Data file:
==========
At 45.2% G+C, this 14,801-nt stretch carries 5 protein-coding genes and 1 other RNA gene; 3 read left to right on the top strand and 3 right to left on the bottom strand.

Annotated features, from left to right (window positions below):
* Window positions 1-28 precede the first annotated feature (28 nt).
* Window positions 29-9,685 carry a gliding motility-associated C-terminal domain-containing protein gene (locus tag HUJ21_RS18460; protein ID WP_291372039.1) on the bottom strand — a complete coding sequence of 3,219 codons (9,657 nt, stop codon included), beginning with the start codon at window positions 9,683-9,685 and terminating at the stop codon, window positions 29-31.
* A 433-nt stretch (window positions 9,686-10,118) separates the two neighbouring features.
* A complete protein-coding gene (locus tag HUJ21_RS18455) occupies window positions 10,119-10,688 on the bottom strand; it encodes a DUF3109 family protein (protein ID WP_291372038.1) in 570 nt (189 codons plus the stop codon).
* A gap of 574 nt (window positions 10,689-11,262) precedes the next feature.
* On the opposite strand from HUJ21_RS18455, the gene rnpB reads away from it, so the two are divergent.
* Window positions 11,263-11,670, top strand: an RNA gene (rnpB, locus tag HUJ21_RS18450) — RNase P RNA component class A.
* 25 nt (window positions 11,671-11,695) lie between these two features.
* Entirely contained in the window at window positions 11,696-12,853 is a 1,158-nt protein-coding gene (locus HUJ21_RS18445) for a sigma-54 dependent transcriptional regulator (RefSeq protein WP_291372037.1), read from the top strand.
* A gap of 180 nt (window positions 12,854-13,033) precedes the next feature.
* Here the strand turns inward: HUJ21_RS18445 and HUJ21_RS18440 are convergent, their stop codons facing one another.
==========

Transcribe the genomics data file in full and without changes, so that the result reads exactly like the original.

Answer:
At 45.2% G+C, this 14,801-nt stretch carries 5 protein-coding genes and 1 other RNA gene; 3 read left to right on the top strand and 3 right to left on the bottom strand.

Annotated features, from left to right (window positions below):
* Window positions 1-28 precede the first annotated feature (28 nt).
* Window positions 29-9,685 carry a gliding motility-associated C-terminal domain-containing protein gene (locus tag HUJ21_RS18460; protein ID WP_291372039.1) on the bottom strand — a complete coding sequence of 3,219 codons (9,657 nt, stop codon included), beginning with the start codon at window positions 9,683-9,685 and terminating at the stop codon, window positions 29-31.
* A 433-nt stretch (window positions 9,686-10,118) separates the two neighbouring features.
* A complete protein-coding gene (locus tag HUJ21_RS18455) occupies window positions 10,119-10,688 on the bottom strand; it encodes a DUF3109 family protein (protein ID WP_291372038.1) in 570 nt (189 codons plus the stop codon).
* A gap of 574 nt (window positions 10,689-11,262) precedes the next feature.
* On the opposite strand from HUJ21_RS18455, the gene rnpB reads away from it, so the two are divergent.
* Window positions 11,263-11,670, top strand: an RNA gene (rnpB, locus tag HUJ21_RS18450) — RNase P RNA component class A.
* 25 nt (window positions 11,671-11,695) lie between these two features.
* Entirely contained in the window at window positions 11,696-12,853 is a 1,158-nt protein-coding gene (locus HUJ21_RS18445) for a sigma-54 dependent transcriptional regulator (RefSeq protein WP_291372037.1), read from the top strand.
* A gap of 180 nt (window positions 12,854-13,033) precedes the next feature.
* Here the strand turns inward: HUJ21_RS18445 and HUJ21_RS18440 are convergent, their stop codons facing one another.